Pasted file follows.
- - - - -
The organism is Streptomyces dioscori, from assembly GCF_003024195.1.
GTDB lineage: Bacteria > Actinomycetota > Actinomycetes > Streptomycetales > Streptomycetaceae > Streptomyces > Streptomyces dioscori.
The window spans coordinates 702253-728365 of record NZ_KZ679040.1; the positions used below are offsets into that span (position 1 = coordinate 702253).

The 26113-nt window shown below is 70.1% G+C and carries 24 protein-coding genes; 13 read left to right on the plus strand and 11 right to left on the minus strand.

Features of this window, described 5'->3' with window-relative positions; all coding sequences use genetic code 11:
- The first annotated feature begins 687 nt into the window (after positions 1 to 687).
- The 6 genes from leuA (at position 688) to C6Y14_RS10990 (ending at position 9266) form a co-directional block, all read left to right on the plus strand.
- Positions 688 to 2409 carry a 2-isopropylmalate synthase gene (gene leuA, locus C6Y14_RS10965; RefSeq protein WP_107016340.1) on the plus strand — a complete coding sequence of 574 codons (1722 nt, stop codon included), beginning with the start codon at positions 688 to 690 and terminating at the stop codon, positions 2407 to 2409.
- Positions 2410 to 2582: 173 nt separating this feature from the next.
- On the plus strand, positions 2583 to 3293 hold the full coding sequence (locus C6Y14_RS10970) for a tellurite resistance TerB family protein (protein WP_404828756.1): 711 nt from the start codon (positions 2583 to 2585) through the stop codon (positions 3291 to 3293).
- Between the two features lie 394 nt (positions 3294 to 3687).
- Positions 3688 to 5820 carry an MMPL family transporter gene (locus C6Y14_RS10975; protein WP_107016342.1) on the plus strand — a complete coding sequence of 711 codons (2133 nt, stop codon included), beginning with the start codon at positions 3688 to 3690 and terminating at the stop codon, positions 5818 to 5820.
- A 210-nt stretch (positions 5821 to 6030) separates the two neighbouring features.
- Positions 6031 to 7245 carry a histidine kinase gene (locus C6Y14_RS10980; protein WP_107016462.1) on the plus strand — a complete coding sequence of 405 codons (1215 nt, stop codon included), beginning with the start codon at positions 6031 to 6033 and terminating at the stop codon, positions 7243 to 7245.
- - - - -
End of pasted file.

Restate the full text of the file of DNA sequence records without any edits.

The organism is Streptomyces dioscori, from assembly GCF_003024195.1.
GTDB lineage: Bacteria > Actinomycetota > Actinomycetes > Streptomycetales > Streptomycetaceae > Streptomyces > Streptomyces dioscori.
The window spans coordinates 702253-728365 of record NZ_KZ679040.1; the positions used below are offsets into that span (position 1 = coordinate 702253).

The 26113-nt window shown below is 70.1% G+C and carries 24 protein-coding genes; 13 read left to right on the plus strand and 11 right to left on the minus strand.

Features of this window, described 5'->3' with window-relative positions; all coding sequences use genetic code 11:
- The first annotated feature begins 687 nt into the window (after positions 1 to 687).
- The 6 genes from leuA (at position 688) to C6Y14_RS10990 (ending at position 9266) form a co-directional block, all read left to right on the plus strand.
- Positions 688 to 2409 carry a 2-isopropylmalate synthase gene (gene leuA, locus C6Y14_RS10965; RefSeq protein WP_107016340.1) on the plus strand — a complete coding sequence of 574 codons (1722 nt, stop codon included), beginning with the start codon at positions 688 to 690 and terminating at the stop codon, positions 2407 to 2409.
- Positions 2410 to 2582: 173 nt separating this feature from the next.
- On the plus strand, positions 2583 to 3293 hold the full coding sequence (locus C6Y14_RS10970) for a tellurite resistance TerB family protein (protein WP_404828756.1): 711 nt from the start codon (positions 2583 to 2585) through the stop codon (positions 3291 to 3293).
- Between the two features lie 394 nt (positions 3294 to 3687).
- Positions 3688 to 5820 carry an MMPL family transporter gene (locus C6Y14_RS10975; protein WP_107016342.1) on the plus strand — a complete coding sequence of 711 codons (2133 nt, stop codon included), beginning with the start codon at positions 3688 to 3690 and terminating at the stop codon, positions 5818 to 5820.
- A 210-nt stretch (positions 5821 to 6030) separates the two neighbouring features.
- Positions 6031 to 7245 carry a histidine kinase gene (locus C6Y14_RS10980; protein WP_107016462.1) on the plus strand — a complete coding sequence of 405 codons (1215 nt, stop codon included), beginning with the start codon at positions 6031 to 6033 and terminating at the stop codon, positions 7243 to 7245.